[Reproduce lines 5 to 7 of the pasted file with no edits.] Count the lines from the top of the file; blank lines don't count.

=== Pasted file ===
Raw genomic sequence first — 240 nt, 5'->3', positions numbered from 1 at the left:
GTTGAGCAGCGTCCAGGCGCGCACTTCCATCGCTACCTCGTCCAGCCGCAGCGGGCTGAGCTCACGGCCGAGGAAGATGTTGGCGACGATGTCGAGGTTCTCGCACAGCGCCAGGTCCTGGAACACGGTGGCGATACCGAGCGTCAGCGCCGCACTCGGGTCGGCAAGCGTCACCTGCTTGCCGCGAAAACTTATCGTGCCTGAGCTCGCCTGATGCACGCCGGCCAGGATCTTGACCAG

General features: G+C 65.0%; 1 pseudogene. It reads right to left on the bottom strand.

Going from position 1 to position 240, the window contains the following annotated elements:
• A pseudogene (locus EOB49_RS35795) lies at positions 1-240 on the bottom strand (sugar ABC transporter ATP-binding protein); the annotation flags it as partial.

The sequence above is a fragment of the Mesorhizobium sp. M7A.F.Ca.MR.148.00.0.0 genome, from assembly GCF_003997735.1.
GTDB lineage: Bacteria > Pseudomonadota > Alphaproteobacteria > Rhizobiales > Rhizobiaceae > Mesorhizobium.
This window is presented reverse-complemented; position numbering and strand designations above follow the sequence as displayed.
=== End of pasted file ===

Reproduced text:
• A pseudogene (locus EOB49_RS35795) lies at positions 1-240 on the bottom strand (sugar ABC transporter ATP-binding protein); the annotation flags it as partial.

The sequence above is a fragment of the Mesorhizobium sp. M7A.F.Ca.MR.148.00.0.0 genome, from assembly GCF_003997735.1.
GTDB lineage: Bacteria > Pseudomonadota > Alphaproteobacteria > Rhizobiales > Rhizobiaceae > Mesorhizobium.